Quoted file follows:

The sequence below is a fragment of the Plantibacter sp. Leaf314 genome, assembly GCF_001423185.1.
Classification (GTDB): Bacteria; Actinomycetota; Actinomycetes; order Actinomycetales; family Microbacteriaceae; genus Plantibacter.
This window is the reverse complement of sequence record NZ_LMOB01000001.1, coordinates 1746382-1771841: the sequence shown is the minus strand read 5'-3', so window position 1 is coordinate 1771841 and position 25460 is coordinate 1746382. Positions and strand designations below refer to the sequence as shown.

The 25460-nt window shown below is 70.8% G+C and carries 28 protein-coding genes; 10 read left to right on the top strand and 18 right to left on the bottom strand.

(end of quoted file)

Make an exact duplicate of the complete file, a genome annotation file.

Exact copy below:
The sequence below is a fragment of the Plantibacter sp. Leaf314 genome, assembly GCF_001423185.1.
Classification (GTDB): Bacteria; Actinomycetota; Actinomycetes; order Actinomycetales; family Microbacteriaceae; genus Plantibacter.
This window is the reverse complement of sequence record NZ_LMOB01000001.1, coordinates 1746382-1771841: the sequence shown is the minus strand read 5'-3', so window position 1 is coordinate 1771841 and position 25460 is coordinate 1746382. Positions and strand designations below refer to the sequence as shown.

The 25460-nt window shown below is 70.8% G+C and carries 28 protein-coding genes; 10 read left to right on the top strand and 18 right to left on the bottom strand.